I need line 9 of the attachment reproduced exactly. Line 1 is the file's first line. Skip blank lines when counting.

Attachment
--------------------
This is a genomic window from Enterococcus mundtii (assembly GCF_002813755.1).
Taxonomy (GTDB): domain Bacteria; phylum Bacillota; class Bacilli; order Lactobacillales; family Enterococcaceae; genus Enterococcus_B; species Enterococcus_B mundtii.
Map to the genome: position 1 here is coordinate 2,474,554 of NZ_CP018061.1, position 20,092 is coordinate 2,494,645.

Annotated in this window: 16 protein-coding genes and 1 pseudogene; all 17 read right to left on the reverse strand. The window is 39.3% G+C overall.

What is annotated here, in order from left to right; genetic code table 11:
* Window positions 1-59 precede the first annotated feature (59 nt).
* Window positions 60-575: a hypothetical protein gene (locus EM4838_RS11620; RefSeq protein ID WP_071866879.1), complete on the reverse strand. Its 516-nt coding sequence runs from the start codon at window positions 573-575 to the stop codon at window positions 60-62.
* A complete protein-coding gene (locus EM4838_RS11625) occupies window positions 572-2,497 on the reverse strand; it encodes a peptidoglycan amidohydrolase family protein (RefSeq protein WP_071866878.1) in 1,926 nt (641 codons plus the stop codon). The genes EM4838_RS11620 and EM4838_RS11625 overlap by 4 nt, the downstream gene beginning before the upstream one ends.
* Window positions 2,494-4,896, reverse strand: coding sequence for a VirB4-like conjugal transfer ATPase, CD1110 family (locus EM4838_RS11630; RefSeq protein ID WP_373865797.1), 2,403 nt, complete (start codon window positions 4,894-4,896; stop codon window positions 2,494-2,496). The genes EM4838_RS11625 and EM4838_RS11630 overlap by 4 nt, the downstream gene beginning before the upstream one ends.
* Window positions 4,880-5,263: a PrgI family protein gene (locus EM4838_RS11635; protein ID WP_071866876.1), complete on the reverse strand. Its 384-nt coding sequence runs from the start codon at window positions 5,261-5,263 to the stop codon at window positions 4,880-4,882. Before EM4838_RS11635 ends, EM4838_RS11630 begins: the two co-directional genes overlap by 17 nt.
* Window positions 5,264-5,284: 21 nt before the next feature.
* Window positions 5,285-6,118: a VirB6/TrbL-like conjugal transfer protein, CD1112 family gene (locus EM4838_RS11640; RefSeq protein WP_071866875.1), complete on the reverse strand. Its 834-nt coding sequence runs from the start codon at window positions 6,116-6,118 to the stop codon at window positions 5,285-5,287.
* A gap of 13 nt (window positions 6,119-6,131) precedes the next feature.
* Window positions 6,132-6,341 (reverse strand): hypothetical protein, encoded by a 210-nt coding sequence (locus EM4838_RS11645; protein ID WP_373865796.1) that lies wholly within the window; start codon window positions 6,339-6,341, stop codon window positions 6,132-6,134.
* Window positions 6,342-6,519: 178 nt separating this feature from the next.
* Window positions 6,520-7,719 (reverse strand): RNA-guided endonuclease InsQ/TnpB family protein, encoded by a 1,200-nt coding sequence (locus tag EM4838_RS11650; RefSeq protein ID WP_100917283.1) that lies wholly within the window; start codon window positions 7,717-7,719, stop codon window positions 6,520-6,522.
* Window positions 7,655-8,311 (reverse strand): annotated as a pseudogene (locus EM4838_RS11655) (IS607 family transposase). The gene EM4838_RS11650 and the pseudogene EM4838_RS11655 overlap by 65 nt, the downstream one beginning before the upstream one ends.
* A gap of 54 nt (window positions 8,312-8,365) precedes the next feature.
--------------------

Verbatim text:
* Window positions 2,494-4,896, reverse strand: coding sequence for a VirB4-like conjugal transfer ATPase, CD1110 family (locus EM4838_RS11630; RefSeq protein ID WP_373865797.1), 2,403 nt, complete (start codon window positions 4,894-4,896; stop codon window positions 2,494-2,496). The genes EM4838_RS11625 and EM4838_RS11630 overlap by 4 nt, the downstream gene beginning before the upstream one ends.